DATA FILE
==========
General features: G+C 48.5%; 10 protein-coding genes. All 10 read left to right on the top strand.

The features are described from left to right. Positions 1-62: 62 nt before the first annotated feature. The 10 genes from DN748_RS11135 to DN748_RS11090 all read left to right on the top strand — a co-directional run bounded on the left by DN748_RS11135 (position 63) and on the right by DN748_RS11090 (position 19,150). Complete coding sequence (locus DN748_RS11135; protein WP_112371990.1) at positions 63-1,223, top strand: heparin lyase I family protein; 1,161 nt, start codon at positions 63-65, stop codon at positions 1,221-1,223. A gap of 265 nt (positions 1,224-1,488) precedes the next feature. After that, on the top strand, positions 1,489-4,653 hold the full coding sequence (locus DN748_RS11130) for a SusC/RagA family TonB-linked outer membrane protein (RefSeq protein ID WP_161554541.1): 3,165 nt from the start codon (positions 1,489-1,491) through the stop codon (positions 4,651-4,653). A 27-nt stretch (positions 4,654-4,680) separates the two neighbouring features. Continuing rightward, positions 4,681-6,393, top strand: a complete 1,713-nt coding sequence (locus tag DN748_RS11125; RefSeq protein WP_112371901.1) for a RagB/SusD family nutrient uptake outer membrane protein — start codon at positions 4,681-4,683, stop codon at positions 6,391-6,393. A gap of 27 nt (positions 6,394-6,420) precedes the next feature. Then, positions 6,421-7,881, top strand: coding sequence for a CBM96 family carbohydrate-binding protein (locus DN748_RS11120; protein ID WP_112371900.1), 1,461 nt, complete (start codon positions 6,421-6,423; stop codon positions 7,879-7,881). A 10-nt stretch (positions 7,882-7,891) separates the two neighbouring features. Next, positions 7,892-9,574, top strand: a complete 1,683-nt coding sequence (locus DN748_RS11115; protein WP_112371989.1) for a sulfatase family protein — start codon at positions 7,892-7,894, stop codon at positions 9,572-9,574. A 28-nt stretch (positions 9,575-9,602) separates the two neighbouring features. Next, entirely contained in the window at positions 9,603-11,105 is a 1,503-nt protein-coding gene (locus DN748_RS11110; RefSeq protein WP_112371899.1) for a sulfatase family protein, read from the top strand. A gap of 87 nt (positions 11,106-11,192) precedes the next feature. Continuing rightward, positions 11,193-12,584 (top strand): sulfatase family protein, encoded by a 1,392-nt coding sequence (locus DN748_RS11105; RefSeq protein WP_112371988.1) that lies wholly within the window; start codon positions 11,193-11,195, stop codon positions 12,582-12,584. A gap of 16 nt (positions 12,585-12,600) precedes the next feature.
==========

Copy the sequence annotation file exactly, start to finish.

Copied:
General features: G+C 48.5%; 10 protein-coding genes. All 10 read left to right on the top strand.

The features are described from left to right. Positions 1-62: 62 nt before the first annotated feature. The 10 genes from DN748_RS11135 to DN748_RS11090 all read left to right on the top strand — a co-directional run bounded on the left by DN748_RS11135 (position 63) and on the right by DN748_RS11090 (position 19,150). Complete coding sequence (locus DN748_RS11135; protein WP_112371990.1) at positions 63-1,223, top strand: heparin lyase I family protein; 1,161 nt, start codon at positions 63-65, stop codon at positions 1,221-1,223. A gap of 265 nt (positions 1,224-1,488) precedes the next feature. After that, on the top strand, positions 1,489-4,653 hold the full coding sequence (locus DN748_RS11130) for a SusC/RagA family TonB-linked outer membrane protein (RefSeq protein ID WP_161554541.1): 3,165 nt from the start codon (positions 1,489-1,491) through the stop codon (positions 4,651-4,653). A 27-nt stretch (positions 4,654-4,680) separates the two neighbouring features. Continuing rightward, positions 4,681-6,393, top strand: a complete 1,713-nt coding sequence (locus tag DN748_RS11125; RefSeq protein WP_112371901.1) for a RagB/SusD family nutrient uptake outer membrane protein — start codon at positions 4,681-4,683, stop codon at positions 6,391-6,393. A gap of 27 nt (positions 6,394-6,420) precedes the next feature. Then, positions 6,421-7,881, top strand: coding sequence for a CBM96 family carbohydrate-binding protein (locus DN748_RS11120; protein ID WP_112371900.1), 1,461 nt, complete (start codon positions 6,421-6,423; stop codon positions 7,879-7,881). A 10-nt stretch (positions 7,882-7,891) separates the two neighbouring features. Next, positions 7,892-9,574, top strand: a complete 1,683-nt coding sequence (locus DN748_RS11115; protein WP_112371989.1) for a sulfatase family protein — start codon at positions 7,892-7,894, stop codon at positions 9,572-9,574. A 28-nt stretch (positions 9,575-9,602) separates the two neighbouring features. Next, entirely contained in the window at positions 9,603-11,105 is a 1,503-nt protein-coding gene (locus DN748_RS11110; RefSeq protein WP_112371899.1) for a sulfatase family protein, read from the top strand. A gap of 87 nt (positions 11,106-11,192) precedes the next feature. Continuing rightward, positions 11,193-12,584 (top strand): sulfatase family protein, encoded by a 1,392-nt coding sequence (locus DN748_RS11105; RefSeq protein WP_112371988.1) that lies wholly within the window; start codon positions 11,193-11,195, stop codon positions 12,582-12,584. A gap of 16 nt (positions 12,585-12,600) precedes the next feature.